Thursday 20 June 2024

Poem: The Frog Sutra


Could they be sutras?
In the temple well
frogs chant

Kansetsu


(POV photo of well courtesy of Gary Meulemans and Unsplash.com.)

Thursday 13 June 2024

One-Armed Pathfinder Huike

Huike thinking So I've been at it again – diving into the Ancestors and the movement that produced them. And once again I've come up with a gem: Second Chàn Patriarch Dazu Huike, known in Japan as Taiso Eka.

Huike appears to fit the global definition of hermit, as his Wikipedia article says he was "considered enlightened but criticised for not having a teacher." He eventually filled this gap in his c.v. by convincing none other than Bodhidharma to take him as a student, though folklore says he had to amputate an arm as collateral. (Still cheaper than an American university.)

But if we assume that at least the part about becoming Bodhidharma's student is accurate, that makes Huike typical of the anti-scholasticism of early Chàn. Bodhidharma, Huike, Huineng, Layman Pang – this renewalist rebellion is lousy with hermits. Huike's own teachings, heavy on meditation, light on sutra study, underscore this theme.

Tellingly, upon his assumption of Bodhidharma's teaching duties, our ancestral literature tells us that another Buddhist teacher – i.e., a "certified authority" – sent an assassin to kill him, on suspicion of disciple-poaching. Thus are preserved two useful historical points: that Buddhism has always been a religion like any other – worldly, fallible, hypocritical – and the koanic notion of a Buddhist assassin. (Or near-assassin; in the end, Huike defused this bomb Buddha-fashion: by converting the hit man.)

These and other stories (including "Bodhidharma's Skin and Bones", perhaps the most foundational parable in Chàn/Zen) can be found in the concise and readable Wikipedia entry. If you're interested in Zen's origins, it's worth the visit.

(Huike Thinking, attributed to Shi Ke [石恪], courtesy of the Tokyo National Museum and Wikimedia Commons.)

Wednesday 12 June 2024

WW: Bullfrog

(Rana [Lithobates] catesbeiana. Invasive and destructive here on the North Coast, but extremely common.)

Appearing also on My Corner of the World.

Thursday 6 June 2024

Boom Town

Willapa River - South Bend, Washington (18169918781)

Where it swelled near the confluence with the Willapa River, Wilson Creek bore incongruous signs of heavy industry: breastworks of peeled cedar along the banks, crumbling now and wrenched apart by ramming drift, and a few pilings left standing midriver, where log booms once floated.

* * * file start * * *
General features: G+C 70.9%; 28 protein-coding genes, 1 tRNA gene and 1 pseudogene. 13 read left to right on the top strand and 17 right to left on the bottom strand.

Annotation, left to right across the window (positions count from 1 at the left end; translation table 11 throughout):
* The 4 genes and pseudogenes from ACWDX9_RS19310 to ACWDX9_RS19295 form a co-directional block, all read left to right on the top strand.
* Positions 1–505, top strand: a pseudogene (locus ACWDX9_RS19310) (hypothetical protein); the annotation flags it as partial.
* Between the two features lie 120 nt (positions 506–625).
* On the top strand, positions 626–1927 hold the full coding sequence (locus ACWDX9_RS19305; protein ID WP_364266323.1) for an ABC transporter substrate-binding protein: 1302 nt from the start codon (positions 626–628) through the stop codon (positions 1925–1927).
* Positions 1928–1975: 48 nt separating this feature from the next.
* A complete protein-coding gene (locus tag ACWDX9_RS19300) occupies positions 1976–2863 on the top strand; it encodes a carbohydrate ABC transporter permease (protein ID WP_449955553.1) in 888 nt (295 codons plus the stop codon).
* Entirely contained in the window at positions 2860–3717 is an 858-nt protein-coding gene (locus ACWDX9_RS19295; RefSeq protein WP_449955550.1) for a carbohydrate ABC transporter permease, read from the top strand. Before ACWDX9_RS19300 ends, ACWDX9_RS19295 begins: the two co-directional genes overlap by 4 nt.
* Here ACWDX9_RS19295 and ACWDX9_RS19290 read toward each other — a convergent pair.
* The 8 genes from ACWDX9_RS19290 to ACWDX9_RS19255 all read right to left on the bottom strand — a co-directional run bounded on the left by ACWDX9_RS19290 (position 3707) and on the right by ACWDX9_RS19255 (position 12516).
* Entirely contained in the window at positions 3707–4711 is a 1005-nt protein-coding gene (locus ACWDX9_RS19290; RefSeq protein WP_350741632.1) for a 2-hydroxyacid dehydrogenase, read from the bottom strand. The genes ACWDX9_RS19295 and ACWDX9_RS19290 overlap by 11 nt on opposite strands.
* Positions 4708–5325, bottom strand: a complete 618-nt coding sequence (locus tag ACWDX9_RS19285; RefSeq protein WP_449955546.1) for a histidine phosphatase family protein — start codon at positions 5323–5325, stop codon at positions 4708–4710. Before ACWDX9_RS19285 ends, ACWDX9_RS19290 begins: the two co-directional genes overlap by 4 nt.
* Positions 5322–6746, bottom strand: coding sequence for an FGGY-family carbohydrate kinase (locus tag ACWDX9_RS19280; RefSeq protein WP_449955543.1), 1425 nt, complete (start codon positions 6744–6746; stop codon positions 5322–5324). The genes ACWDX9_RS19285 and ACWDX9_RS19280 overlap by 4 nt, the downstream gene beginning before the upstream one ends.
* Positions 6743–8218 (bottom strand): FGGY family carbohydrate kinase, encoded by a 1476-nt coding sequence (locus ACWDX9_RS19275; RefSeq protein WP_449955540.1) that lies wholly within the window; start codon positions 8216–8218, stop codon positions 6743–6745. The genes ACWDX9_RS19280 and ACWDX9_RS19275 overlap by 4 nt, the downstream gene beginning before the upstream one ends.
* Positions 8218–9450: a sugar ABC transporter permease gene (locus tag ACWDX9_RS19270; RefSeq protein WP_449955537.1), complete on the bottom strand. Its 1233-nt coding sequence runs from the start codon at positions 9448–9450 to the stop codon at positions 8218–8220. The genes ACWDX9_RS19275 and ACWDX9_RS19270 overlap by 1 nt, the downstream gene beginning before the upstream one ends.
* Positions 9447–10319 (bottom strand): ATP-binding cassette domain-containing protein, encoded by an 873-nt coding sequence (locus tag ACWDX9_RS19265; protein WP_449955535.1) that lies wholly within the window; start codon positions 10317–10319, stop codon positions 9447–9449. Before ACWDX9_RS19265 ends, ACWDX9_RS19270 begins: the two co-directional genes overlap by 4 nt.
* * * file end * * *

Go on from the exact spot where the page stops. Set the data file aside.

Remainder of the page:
Here in the 1850s, Daniel Wilson built the area's first mill, to rip the logs that ox teams skidded off the surrounding hills. It would have had a sash saw – essentially, a giant handsaw, pumped back and forth by a cranky steam engine that chugged so slowly the sawyer could almost fish the river between passes. The planks it wore off this way were stacked on scows tied along the breastworks, to be taken first to Raymond and South Bend, and then the ports of the world. Soon steamers were stopping here as well, and the busy town of Willapa sprang into being, complete with shops and hotels.

It all happened in weeks, and a few years later, when all the trees were gone, it unhappened just as fast.

What remained – a sleepy village and a small primary school – is now called Old Willapa.


(From an earlier draught of my book, 100 Days on the Mountain. Photo of the Willapa country courtesy of Tony Webster and Wikimedia Commons.)

Wednesday 5 June 2024

WW: More mysterious shoes



(Here we go again. This time it's a pair of virtually new hiking boots beneath a bench on a popular bike trail. There for days before someone picked them up.)

Appearing also on My Corner of the World.

Thursday 30 May 2024

Koan: Floors and Ceilings


'Way back in 1973, Paul Simon released a song called One Man's Ceiling Is Another Man's Floor. The lyrics are classic Paul: a Dylanesque flow of images that makes sense on an intuitive level.

But as a many-time flat dweller, it's the title refrain that means most to me. For like the best of Sufic teachings, its significance changes as you turn it in the light.

At base, it seems to mean "walk mindfully, because your tromping will be amplified in other rooms."

Or it could be a social justice message about the people you – wittingly or un- – exploit for your own comfort and well-being.

Conversely, it may be telling us that those limits we allow to confine us, a more visionary person could use to launch him- or herself to the stars.

Or maybe it just refers to the fact that we all live within a vast complex of shared boundaries, where freedom, if it exists, is more a matter of accord than licence.

Whatever the case (bit of a deep-dive Zen pun, there), I like to sit with Paul's one-sentence koan from time to time; see where it lands in that moment.


(Photo courtesy of Rawpixel.com and a generous photographer.)